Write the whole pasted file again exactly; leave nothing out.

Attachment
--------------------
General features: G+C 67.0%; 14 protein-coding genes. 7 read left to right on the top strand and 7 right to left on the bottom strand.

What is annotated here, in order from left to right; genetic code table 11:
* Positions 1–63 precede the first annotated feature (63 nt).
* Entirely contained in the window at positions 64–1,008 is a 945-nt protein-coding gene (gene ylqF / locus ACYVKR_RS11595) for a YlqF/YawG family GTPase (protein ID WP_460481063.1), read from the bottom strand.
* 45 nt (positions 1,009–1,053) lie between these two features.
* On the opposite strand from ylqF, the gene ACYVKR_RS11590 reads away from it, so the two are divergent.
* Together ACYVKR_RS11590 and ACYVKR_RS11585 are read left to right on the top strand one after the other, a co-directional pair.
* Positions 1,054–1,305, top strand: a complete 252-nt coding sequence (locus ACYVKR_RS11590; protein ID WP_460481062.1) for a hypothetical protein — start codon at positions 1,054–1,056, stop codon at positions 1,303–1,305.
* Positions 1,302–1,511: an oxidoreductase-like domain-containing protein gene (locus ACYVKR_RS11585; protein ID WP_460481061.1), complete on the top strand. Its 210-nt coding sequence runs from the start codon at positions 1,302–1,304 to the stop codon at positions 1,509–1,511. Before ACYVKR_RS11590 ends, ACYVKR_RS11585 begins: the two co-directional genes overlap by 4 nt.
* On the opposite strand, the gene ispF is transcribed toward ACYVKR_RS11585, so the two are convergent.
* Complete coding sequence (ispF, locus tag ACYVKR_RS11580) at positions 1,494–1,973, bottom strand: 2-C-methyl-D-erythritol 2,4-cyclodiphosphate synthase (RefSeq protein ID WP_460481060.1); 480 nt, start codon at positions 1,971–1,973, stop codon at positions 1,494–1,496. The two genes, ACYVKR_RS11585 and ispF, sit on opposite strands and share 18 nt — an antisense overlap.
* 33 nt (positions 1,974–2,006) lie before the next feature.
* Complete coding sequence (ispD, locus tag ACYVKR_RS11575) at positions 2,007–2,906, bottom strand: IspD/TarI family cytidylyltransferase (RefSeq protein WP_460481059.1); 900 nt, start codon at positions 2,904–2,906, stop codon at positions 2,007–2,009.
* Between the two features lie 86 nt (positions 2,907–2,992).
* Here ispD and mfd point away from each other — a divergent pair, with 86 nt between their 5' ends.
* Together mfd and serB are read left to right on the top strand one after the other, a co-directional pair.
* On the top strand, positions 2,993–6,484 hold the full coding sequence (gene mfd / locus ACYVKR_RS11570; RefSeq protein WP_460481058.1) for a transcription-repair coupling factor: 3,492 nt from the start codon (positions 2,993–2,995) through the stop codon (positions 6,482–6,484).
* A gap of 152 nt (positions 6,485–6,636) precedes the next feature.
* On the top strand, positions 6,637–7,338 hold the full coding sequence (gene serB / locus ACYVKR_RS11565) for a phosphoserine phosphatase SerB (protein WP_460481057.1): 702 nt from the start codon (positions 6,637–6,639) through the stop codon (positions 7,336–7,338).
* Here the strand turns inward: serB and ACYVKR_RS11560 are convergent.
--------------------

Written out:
General features: G+C 67.0%; 14 protein-coding genes. 7 read left to right on the top strand and 7 right to left on the bottom strand.

What is annotated here, in order from left to right; genetic code table 11:
* Positions 1–63 precede the first annotated feature (63 nt).
* Entirely contained in the window at positions 64–1,008 is a 945-nt protein-coding gene (gene ylqF / locus ACYVKR_RS11595) for a YlqF/YawG family GTPase (protein ID WP_460481063.1), read from the bottom strand.
* 45 nt (positions 1,009–1,053) lie between these two features.
* On the opposite strand from ylqF, the gene ACYVKR_RS11590 reads away from it, so the two are divergent.
* Together ACYVKR_RS11590 and ACYVKR_RS11585 are read left to right on the top strand one after the other, a co-directional pair.
* Positions 1,054–1,305, top strand: a complete 252-nt coding sequence (locus ACYVKR_RS11590; protein ID WP_460481062.1) for a hypothetical protein — start codon at positions 1,054–1,056, stop codon at positions 1,303–1,305.
* Positions 1,302–1,511: an oxidoreductase-like domain-containing protein gene (locus ACYVKR_RS11585; protein ID WP_460481061.1), complete on the top strand. Its 210-nt coding sequence runs from the start codon at positions 1,302–1,304 to the stop codon at positions 1,509–1,511. Before ACYVKR_RS11590 ends, ACYVKR_RS11585 begins: the two co-directional genes overlap by 4 nt.
* On the opposite strand, the gene ispF is transcribed toward ACYVKR_RS11585, so the two are convergent.
* Complete coding sequence (ispF, locus tag ACYVKR_RS11580) at positions 1,494–1,973, bottom strand: 2-C-methyl-D-erythritol 2,4-cyclodiphosphate synthase (RefSeq protein ID WP_460481060.1); 480 nt, start codon at positions 1,971–1,973, stop codon at positions 1,494–1,496. The two genes, ACYVKR_RS11585 and ispF, sit on opposite strands and share 18 nt — an antisense overlap.
* 33 nt (positions 1,974–2,006) lie before the next feature.
* Complete coding sequence (ispD, locus tag ACYVKR_RS11575) at positions 2,007–2,906, bottom strand: IspD/TarI family cytidylyltransferase (RefSeq protein WP_460481059.1); 900 nt, start codon at positions 2,904–2,906, stop codon at positions 2,007–2,009.
* Between the two features lie 86 nt (positions 2,907–2,992).
* Here ispD and mfd point away from each other — a divergent pair, with 86 nt between their 5' ends.
* Together mfd and serB are read left to right on the top strand one after the other, a co-directional pair.
* On the top strand, positions 2,993–6,484 hold the full coding sequence (gene mfd / locus ACYVKR_RS11570; RefSeq protein WP_460481058.1) for a transcription-repair coupling factor: 3,492 nt from the start codon (positions 2,993–2,995) through the stop codon (positions 6,482–6,484).
* A gap of 152 nt (positions 6,485–6,636) precedes the next feature.
* On the top strand, positions 6,637–7,338 hold the full coding sequence (gene serB / locus ACYVKR_RS11565) for a phosphoserine phosphatase SerB (protein WP_460481057.1): 702 nt from the start codon (positions 6,637–6,639) through the stop codon (positions 7,336–7,338).
* Here the strand turns inward: serB and ACYVKR_RS11560 are convergent.